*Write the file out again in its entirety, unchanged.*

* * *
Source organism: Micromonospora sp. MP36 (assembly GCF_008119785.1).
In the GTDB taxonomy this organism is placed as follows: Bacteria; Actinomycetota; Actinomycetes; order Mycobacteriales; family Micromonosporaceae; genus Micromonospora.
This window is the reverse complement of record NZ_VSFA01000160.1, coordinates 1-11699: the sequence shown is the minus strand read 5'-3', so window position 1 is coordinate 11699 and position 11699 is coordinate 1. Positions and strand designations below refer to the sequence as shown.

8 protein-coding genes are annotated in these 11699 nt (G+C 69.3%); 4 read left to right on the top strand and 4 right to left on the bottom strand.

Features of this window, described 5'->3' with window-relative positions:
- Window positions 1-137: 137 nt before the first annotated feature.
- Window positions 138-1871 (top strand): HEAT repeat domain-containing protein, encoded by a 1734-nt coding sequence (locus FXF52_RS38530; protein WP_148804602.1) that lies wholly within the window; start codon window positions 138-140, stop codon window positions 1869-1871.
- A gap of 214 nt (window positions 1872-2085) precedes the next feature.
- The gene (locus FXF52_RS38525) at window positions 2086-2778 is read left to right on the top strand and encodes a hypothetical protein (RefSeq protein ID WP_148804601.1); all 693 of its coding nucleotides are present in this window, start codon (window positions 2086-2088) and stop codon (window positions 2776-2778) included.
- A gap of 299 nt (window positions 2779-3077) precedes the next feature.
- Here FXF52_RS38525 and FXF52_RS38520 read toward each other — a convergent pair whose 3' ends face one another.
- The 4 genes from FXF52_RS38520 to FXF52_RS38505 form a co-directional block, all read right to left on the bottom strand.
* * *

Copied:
Source organism: Micromonospora sp. MP36 (assembly GCF_008119785.1).
In the GTDB taxonomy this organism is placed as follows: Bacteria; Actinomycetota; Actinomycetes; order Mycobacteriales; family Micromonosporaceae; genus Micromonospora.
This window is the reverse complement of record NZ_VSFA01000160.1, coordinates 1-11699: the sequence shown is the minus strand read 5'-3', so window position 1 is coordinate 11699 and position 11699 is coordinate 1. Positions and strand designations below refer to the sequence as shown.

8 protein-coding genes are annotated in these 11699 nt (G+C 69.3%); 4 read left to right on the top strand and 4 right to left on the bottom strand.

Features of this window, described 5'->3' with window-relative positions:
- Window positions 1-137: 137 nt before the first annotated feature.
- Window positions 138-1871 (top strand): HEAT repeat domain-containing protein, encoded by a 1734-nt coding sequence (locus FXF52_RS38530; protein WP_148804602.1) that lies wholly within the window; start codon window positions 138-140, stop codon window positions 1869-1871.
- A gap of 214 nt (window positions 1872-2085) precedes the next feature.
- The gene (locus FXF52_RS38525) at window positions 2086-2778 is read left to right on the top strand and encodes a hypothetical protein (RefSeq protein ID WP_148804601.1); all 693 of its coding nucleotides are present in this window, start codon (window positions 2086-2088) and stop codon (window positions 2776-2778) included.
- A gap of 299 nt (window positions 2779-3077) precedes the next feature.
- Here FXF52_RS38525 and FXF52_RS38520 read toward each other — a convergent pair whose 3' ends face one another.
- The 4 genes from FXF52_RS38520 to FXF52_RS38505 form a co-directional block, all read right to left on the bottom strand.